Wellesley & Co Review
** Wellesley & Co review updated September 29th, 2020**
Wellesley & Co was a company once considered by many as one of the premier peer to peer lending investment choices. Unfortunately, they reduced interest rate returns and ceased offering a peer to peer product, to focus of mini-bonds. When this happened, I exited in December 2015 as I no longer considered Wellesley as a viable investment choice.
Unfortunately, the writing seemed on the wall for Wellesley as they announced ceased operations in September 2020. Wellesley & Co. later announced it would become unregulated by withdrawing their FCA regulation, and cease offering retail mini-bonds and focus solely on institutional funding.
Read on for my thoughts on Wellesley & Co and what this means to you if you are an investor.
Wellesley & Co Review: What You Need To Know
- Company Financial Health?
- No peer to peer lending products, only mini-bonds and property bonds
- Mini-Bonds are an investment into Wellesley & Co the company. If the company fails, you will likely lose your money
- Mini-bonds cannot be traded or sold
- Property-bond will be tradable and value can fall
- Risk not worth returns. Too many better options.
Wellesley & Co used to be one of my favourite peer to peer companies very early on in my peer to peer lending, but now only offers mini-bonds which are essentially an investment into Wellesley & Co rather than into peer security back peer to peer loans. I’ve never been a fan of investing in company bonds so I steered clear of investing into Wellesley & Co.
Wellesley & Co Review: My experiences ….
I originally began investing in Wellesley & Co’s peer to peer loans in June 2015 as Wellesley & Co was my second hop into the peer to peer waters as they advertised secured peer to peer lending backed by a provision fund, plus an early exit strategy if needed.
In late 2015, Wellesley & Co announced they were reducing interest rates and changing loan terms, so I withdrew all funds immediately and never reinvested.
What Is Wellesley & Co?
Wellesley & Co is an alternative investment company that offers investors’ either Mini Bonds or Property Bonds. In May of 2017, Wellesley announced they would pause additional investments into peer to peer lending until Q3 of 2017 while they attempt to comply with the FCA regulators. Peer to lending never returned.
When Did Wellesley & Co Launch?
Is Wellesley & Co Regulated?
Yes, by the UK Government’s Financial Conduct Authority registration #655503 under full permissions. FCA regulation is nothing like the FSCS (Financial Services Compensation Scheme), which covers consumers when they deposit money in banks. The FCA does have the ability to pursue criminal action against companies it finds are in violation of its standards, but it’s not a government entity and is funded by the companies it regulates.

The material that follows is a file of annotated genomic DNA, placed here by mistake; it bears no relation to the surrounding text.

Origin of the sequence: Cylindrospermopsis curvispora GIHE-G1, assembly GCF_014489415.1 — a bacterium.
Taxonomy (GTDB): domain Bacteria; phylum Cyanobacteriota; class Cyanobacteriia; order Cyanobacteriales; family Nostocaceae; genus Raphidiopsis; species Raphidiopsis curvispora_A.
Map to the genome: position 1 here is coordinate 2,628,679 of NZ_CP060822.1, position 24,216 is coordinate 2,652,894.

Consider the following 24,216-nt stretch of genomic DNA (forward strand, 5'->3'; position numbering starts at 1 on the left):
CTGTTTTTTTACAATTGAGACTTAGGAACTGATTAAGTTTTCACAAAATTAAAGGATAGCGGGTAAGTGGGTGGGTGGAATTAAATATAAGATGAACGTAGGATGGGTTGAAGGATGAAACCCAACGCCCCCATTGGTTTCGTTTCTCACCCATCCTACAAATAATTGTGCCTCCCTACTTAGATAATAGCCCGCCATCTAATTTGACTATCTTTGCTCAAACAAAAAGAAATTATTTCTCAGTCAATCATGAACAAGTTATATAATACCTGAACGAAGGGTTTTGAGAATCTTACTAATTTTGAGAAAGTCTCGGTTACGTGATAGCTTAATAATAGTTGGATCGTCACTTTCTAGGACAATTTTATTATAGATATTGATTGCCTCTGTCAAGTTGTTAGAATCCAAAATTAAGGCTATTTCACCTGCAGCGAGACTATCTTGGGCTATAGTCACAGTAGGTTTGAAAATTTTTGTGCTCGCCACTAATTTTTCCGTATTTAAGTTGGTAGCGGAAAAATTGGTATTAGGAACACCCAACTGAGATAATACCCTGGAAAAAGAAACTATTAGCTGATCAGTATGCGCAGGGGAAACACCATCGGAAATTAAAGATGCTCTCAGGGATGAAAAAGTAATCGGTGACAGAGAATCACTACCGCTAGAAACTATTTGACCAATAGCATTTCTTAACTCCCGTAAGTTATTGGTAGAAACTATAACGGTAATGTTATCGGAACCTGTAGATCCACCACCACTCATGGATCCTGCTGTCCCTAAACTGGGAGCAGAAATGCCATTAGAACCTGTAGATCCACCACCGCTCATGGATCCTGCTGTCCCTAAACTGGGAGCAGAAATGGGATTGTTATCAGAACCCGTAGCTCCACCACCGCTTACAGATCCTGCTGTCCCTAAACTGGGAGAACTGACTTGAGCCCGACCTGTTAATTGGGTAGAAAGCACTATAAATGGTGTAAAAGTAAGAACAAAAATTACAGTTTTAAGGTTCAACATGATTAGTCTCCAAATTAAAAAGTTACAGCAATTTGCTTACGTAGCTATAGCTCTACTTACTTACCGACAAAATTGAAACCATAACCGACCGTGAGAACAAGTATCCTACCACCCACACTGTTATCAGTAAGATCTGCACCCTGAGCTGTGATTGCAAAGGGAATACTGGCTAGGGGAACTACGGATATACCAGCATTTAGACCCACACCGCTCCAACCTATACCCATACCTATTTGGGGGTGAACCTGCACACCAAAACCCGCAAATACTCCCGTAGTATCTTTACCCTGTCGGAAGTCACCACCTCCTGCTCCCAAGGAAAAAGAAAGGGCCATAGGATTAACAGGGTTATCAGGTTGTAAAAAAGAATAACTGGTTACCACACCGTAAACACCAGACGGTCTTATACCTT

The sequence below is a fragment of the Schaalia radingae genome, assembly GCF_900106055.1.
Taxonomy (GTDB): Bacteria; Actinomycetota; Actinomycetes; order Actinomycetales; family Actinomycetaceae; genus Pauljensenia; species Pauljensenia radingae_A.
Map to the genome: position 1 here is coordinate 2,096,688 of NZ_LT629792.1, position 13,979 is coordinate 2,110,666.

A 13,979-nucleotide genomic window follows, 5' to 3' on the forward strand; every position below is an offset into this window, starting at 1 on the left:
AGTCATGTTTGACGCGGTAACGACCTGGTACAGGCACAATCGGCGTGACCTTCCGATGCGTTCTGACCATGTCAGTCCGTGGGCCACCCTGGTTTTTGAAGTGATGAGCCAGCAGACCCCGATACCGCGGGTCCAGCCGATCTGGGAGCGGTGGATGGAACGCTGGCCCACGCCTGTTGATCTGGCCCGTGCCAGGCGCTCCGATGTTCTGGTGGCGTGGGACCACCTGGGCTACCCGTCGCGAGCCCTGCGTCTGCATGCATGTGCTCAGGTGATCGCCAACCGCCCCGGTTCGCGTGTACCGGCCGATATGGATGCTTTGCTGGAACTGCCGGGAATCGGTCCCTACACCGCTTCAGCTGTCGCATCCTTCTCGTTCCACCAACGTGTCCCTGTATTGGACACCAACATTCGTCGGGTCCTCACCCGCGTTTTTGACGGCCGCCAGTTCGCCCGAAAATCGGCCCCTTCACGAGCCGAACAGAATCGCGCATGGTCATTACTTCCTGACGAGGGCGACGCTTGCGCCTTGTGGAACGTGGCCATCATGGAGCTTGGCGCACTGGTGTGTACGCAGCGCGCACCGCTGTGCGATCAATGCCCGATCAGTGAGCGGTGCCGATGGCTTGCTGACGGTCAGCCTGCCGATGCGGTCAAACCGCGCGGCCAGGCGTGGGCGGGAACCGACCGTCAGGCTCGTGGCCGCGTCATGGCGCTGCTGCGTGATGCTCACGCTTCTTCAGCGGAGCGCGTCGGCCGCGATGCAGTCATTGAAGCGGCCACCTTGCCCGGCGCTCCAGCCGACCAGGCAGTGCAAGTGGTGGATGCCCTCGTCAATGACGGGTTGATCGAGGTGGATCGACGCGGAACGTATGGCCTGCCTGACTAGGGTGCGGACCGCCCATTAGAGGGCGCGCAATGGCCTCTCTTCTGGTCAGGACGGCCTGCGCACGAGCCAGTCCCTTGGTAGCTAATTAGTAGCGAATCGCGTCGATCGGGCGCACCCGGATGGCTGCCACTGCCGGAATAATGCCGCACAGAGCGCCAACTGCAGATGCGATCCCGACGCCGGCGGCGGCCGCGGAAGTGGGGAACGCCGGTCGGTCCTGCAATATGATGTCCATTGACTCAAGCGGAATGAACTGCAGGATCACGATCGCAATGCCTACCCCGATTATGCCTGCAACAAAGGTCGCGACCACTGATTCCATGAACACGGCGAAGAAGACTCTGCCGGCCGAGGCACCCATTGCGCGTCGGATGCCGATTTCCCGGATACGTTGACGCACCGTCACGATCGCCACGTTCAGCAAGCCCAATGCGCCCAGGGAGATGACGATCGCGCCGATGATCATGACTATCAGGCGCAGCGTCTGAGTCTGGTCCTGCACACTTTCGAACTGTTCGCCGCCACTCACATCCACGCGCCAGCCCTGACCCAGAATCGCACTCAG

Wellesley & Co Financial Health
Wellesley made an after-tax profit of £96,524 for the tax year ending December 31st, 2017 then managed to show a £10.2m loss in 2018. Company accounts can be reviewed here.
What Happened To Wellesley & Co?
In September 2020, Wellesley announced it was suspending investor payments while it attempted a voluntary restructuring of its business. Wellesley’s website states:
“Following a strategic review and an independent analysis of its business in response to the ongoing market challenges, Wellesley has suspended all payments as it embarks upon a restructuring process which aims to achieve a better outcome for all investors.After seven years of trading, 2020 has presented unique and unforeseen challenges that have hindered the business’ future liquidity position including the Covid19 pandemic and proposed changes in the regulatory environment which mean that Wellesley may no longer be able to raise funding through the issue of listed bonds on Euronext Dublin (formerly the Irish Stock Exchange). As such, Wellesley has entered a course of action to restructure, recapitalise and address these challenges accordingly”.
In simple terms, Wellesley’s business appears was unsustainable in its current state as it was losing money and couldn’t raise more money to fund its business or new loans.
It appears the company unsuccessfully tried fundraising via listed bonds on the Euronext Dublin (formerly the Irish Stock Exchange). It’s hard to din people willing to invest money into a company that’s’ losing money and has been for several years.
At the end of September 2020 following the results of a creditor vote, Wellesley & Co. announced they would become unregulated by the FCA, cease offering retail bond products and focus on institutional funding.
If You Are An Investor, What Will Happen To Your Money?
Unfortunately, if you are invested in Wellesley’s regular mini-bonds, you were lending money to Wellesley. That money was then used for company expansion and to lend to borrowers.
Wellesley & Co. has announced they will close their retail investment products and focus solely on institutional funding. New and investors won’t be able to actively invest.
Under Wellesley & Co’s proposed voluntary restructuring, here’s what you might be offered if the proposal is voted through: